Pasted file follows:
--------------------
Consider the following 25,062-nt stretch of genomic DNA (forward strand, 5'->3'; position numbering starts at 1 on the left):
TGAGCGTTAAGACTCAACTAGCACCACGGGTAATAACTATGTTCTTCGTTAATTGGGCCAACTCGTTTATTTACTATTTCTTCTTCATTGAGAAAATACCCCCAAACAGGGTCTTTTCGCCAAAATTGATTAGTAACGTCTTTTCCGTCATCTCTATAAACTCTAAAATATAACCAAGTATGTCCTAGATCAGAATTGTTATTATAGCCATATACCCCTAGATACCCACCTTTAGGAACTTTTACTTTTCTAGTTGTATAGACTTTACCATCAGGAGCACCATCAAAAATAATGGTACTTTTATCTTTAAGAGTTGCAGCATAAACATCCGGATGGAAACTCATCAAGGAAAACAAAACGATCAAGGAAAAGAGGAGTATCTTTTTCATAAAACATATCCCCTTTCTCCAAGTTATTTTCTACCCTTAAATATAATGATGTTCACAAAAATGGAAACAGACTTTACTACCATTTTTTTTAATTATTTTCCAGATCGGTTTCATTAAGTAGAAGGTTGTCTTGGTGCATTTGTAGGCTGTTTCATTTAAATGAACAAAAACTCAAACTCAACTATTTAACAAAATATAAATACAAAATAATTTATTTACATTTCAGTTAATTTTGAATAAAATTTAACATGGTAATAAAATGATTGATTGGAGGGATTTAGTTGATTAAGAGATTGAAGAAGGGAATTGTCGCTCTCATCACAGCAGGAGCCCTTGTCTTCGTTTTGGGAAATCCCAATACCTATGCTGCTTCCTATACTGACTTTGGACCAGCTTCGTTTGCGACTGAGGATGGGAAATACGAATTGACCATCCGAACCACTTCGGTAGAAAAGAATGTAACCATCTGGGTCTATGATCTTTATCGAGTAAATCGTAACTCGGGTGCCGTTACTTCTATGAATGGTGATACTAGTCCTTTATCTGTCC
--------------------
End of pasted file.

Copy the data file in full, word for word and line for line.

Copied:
Consider the following 25,062-nt stretch of genomic DNA (forward strand, 5'->3'; position numbering starts at 1 on the left):
TGAGCGTTAAGACTCAACTAGCACCACGGGTAATAACTATGTTCTTCGTTAATTGGGCCAACTCGTTTATTTACTATTTCTTCTTCATTGAGAAAATACCCCCAAACAGGGTCTTTTCGCCAAAATTGATTAGTAACGTCTTTTCCGTCATCTCTATAAACTCTAAAATATAACCAAGTATGTCCTAGATCAGAATTGTTATTATAGCCATATACCCCTAGATACCCACCTTTAGGAACTTTTACTTTTCTAGTTGTATAGACTTTACCATCAGGAGCACCATCAAAAATAATGGTACTTTTATCTTTAAGAGTTGCAGCATAAACATCCGGATGGAAACTCATCAAGGAAAACAAAACGATCAAGGAAAAGAGGAGTATCTTTTTCATAAAACATATCCCCTTTCTCCAAGTTATTTTCTACCCTTAAATATAATGATGTTCACAAAAATGGAAACAGACTTTACTACCATTTTTTTTAATTATTTTCCAGATCGGTTTCATTAAGTAGAAGGTTGTCTTGGTGCATTTGTAGGCTGTTTCATTTAAATGAACAAAAACTCAAACTCAACTATTTAACAAAATATAAATACAAAATAATTTATTTACATTTCAGTTAATTTTGAATAAAATTTAACATGGTAATAAAATGATTGATTGGAGGGATTTAGTTGATTAAGAGATTGAAGAAGGGAATTGTCGCTCTCATCACAGCAGGAGCCCTTGTCTTCGTTTTGGGAAATCCCAATACCTATGCTGCTTCCTATACTGACTTTGGACCAGCTTCGTTTGCGACTGAGGATGGGAAATACGAATTGACCATCCGAACCACTTCGGTAGAAAAGAATGTAACCATCTGGGTCTATGATCTTTATCGAGTAAATCGTAACTCGGGTGCCGTTACTTCTATGAATGGTGATACTAGTCCTTTATCTGTCC